37:25–36 Reuben Frustrated, Jacob Deceived

25   Then they sat down to eat; and looking up they saw a caravan of Ishmaelites coming from Gilead, with their camels carrying gum (נְכֹאת֙), balsam (צְרִ֣י), and resin (לֹ֔ט), on their way to carry it down to Egypt.  26 Then Judah said to his brothers, “What profit is it if we kill our brother and conceal his blood?  27 Come, let us sell him to the Ishmaelites, and not lay our hands on him, for he is our brother, our own flesh.” And his brothers agreed.  28 When some Midianite traders passed by, they drew Joseph up, lifting him out of the pit, and sold him to the Ishmaelites for twenty pieces of silver. And they took Joseph to Egypt.  29  When Reuben returned to the pit and saw that Joseph was not in the pit, he tore his clothes.  30 He returned to his brothers, and said, “The boy is gone; and I, where can I turn?”  31 Then they took Joseph’s robe, slaughtered a goat, and dipped the robe in the blood.  32 They had the long robe with sleeves taken to their father, and they said, “This we have found; see now whether it is your son’s robe or not.”  33 He recognized it, and said, “It is my son’s robe! A wild animal has devoured him; Joseph is without doubt torn to pieces.”  34 Then Jacob tore his garments, and put sackcloth on his loins, and mourned for his son many days.  35 All his sons and all his daughters sought to comfort him; but he refused to be comforted, and said, “No, I shall go down to Sheol to my son, mourning.” Thus his father bewailed him.  36 Meanwhile the Midianites had sold him in Egypt to Potiphar, one of Pharaoh’s officials, the captain of the guard.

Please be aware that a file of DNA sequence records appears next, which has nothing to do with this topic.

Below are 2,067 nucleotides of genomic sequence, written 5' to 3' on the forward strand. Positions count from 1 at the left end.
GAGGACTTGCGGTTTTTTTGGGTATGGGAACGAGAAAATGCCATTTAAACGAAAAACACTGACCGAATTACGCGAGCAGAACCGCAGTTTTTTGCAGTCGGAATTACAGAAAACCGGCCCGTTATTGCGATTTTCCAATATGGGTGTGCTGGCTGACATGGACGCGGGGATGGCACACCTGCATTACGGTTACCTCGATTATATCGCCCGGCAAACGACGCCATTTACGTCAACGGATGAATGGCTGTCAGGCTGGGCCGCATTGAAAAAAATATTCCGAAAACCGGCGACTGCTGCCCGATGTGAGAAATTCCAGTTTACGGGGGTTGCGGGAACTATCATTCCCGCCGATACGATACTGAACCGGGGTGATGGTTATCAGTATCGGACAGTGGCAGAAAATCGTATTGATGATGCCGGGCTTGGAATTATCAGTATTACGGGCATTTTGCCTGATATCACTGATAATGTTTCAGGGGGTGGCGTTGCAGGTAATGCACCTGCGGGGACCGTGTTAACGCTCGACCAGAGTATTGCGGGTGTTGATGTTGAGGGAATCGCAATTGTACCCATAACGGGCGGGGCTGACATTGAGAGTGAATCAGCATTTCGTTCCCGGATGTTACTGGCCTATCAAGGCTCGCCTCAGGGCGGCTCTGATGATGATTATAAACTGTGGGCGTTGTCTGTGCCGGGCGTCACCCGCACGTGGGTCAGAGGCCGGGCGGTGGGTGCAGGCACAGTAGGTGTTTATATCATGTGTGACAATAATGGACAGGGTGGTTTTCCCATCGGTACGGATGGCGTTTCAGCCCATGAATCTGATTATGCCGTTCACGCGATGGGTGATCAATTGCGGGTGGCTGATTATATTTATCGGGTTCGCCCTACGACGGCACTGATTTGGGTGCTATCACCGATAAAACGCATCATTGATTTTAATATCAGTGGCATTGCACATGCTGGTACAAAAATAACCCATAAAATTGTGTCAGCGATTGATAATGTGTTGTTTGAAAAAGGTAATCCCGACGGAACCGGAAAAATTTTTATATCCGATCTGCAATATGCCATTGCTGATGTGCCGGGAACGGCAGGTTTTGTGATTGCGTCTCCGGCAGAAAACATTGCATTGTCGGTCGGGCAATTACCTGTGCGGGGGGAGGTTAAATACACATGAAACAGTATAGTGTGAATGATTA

37:25–27 Judah's advice

Later, when Reuben was away, a merchant caravan approached from the north, heading to Egypt. Judah had a good idea. He also saw no value in killing Joseph, and suggested instead that they make some money out of him, while still getting rid of him. They should sell him to a traveling band of merchants headed toward Egypt. Judah was also worried about incurring guilt before God, because Joseph was their own brother.